Reliable Financial Data for Churches

Replace assumptions with research and insights you can trust.

Church leaders know that money is an essential resource that helps make the work of the church possible: the engine that powers yearly mission trips to South America, the technology broadcasting worship services online, the repair of a leaky roof on an aging building, and of course, the staff that ministers to the entire community.

To lead well on issues of congregational finances, leaders need reliable information to understand the modern landscape of congregations’ economic practices and the unique challenges of congregational finances.

Yet, information about congregational finances can be hard to find. Oftentimes, executive pastors and other church finance staff are left to make assumptions as to best practices or trade insights from coffee conversations or zoom calls with their peers around the country.

There are a number of reliable resources available for church leaders—along with some significant ongoing research. Consider the following:

What the research tells us

NSCEP is the largest, most comprehensive study of congregation finances in the past 25 years surveying a nationally representative sample of 1,231 religious congregations and achieving a 40-percent response rate. It included congregations from all major religious traditions, every state of the country, and represents congregations from storefront gatherings to megachurches. Lake Institute focused its study on the trends in how congregations receive, manage, and spend resources along with mapping the changes in revenue and size.

During 2020, the NSCEP will also expand to include in-depth interviews with leaders and observations at select congregations.

The NSCEP and CBP reveal strikingly similar results and introduce complexity into the narrative about congregational finances.

The NSCEP asked congregations to compare changes to their sizes and revenues from 2014 to 2017, while CBP asked about changes over the past year. Both studies revealed some decline among congregations, but the percentage of congregations growing in revenue and size were higher than those in decline.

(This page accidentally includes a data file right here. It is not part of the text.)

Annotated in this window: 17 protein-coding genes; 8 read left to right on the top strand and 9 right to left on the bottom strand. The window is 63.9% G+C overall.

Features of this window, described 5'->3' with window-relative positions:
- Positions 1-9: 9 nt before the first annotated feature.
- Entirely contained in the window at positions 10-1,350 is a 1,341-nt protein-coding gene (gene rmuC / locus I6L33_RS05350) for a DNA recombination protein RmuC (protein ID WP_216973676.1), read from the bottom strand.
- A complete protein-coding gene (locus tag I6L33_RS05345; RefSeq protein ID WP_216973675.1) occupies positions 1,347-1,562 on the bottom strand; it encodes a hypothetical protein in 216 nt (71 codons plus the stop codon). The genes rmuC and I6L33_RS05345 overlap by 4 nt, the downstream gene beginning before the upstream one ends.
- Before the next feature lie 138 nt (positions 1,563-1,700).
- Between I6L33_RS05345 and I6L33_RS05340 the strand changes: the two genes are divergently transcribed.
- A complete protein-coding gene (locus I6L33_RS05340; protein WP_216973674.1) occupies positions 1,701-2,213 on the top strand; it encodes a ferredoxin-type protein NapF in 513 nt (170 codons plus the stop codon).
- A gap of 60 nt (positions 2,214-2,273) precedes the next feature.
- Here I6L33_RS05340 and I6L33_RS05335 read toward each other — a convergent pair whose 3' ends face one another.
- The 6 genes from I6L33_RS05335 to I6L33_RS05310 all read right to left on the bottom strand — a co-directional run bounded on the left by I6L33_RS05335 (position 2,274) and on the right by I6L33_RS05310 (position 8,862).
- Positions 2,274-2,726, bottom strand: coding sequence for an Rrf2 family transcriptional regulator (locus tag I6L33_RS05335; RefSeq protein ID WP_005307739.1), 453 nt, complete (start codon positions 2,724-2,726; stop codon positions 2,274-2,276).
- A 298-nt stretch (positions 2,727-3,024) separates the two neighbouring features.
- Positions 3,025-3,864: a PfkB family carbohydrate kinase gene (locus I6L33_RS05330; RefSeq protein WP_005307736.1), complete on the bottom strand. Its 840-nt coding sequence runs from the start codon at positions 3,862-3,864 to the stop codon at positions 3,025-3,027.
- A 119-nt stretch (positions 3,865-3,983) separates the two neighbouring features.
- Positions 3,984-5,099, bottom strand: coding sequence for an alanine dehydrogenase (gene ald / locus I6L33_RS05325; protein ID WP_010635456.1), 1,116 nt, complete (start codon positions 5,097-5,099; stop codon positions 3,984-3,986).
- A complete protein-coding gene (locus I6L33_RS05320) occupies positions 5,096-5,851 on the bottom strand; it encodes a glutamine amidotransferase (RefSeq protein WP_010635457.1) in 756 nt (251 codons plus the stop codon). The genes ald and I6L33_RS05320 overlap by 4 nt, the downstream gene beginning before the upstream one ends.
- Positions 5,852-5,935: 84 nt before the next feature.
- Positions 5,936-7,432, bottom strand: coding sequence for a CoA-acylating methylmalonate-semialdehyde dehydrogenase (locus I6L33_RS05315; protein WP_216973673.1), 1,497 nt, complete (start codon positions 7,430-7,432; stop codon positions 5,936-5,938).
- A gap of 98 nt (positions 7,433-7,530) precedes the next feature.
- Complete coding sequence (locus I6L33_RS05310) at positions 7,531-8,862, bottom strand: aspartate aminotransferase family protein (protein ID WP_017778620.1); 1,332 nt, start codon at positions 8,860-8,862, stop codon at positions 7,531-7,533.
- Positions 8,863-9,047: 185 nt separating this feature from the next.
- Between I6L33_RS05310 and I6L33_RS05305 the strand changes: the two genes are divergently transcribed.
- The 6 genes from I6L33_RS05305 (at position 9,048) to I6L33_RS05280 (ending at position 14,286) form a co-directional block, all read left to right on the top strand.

A strength of NSCEP was its nationally representative design. It revealed that a greater proportion of congregations were small (under 100 adults), and that 20 percent of congregations have a bi-vocational pastor.

CBP’s sample skewed a bit more to larger congregations, but still demonstrated the relatively small size of most faith communities. Though a smaller part of NSCEP’s samples, congregations that were established since 2000 and large churches with multiple revenue streams each reported growth in higher percentages.

NSCEP also captured the perspectives from multiple religious traditions and found that Catholic and Jewish congregations are experiencing the most decline while black Protestant, evangelical Protestant, and congregations from other world religions are the most likely to be growing.

Answering core questions

Underneath these larger trends, however, were three core questions raised by both projects:

Where does the money come from?

Both studies report that over 80 percent of congregational revenue comes from individual donations. The NSCEP provides a bit deeper analysis on the forms of individual income, finding that an additional 6 percent on average comes from special fundraisers outside of regular tithes and offerings.

Of particular note: NSCEP found half of congregations were conducting a capital campaign or had held one in the previous five years. Congregations often focus their attention on promoting regular giving whether digitally or through an offering plate, and that clearly remains the bulk of congregations’ revenue, but it is worth noting that individuals are supporting the work of the church in a variety of ways.

Other forms of revenue came from rent, endowments/reserves, the selling of products and services, and grants.

As simple as it sounds, NSCEP found that the primary driver for increasing revenue was the frequency of teaching about giving—90 percent of congregations who discussed or taught explicitly about giving weekly experienced growth. Yet, it was clear that the vast majority of congregations (79%) only talked explicitly about giving in worship services quarterly or less.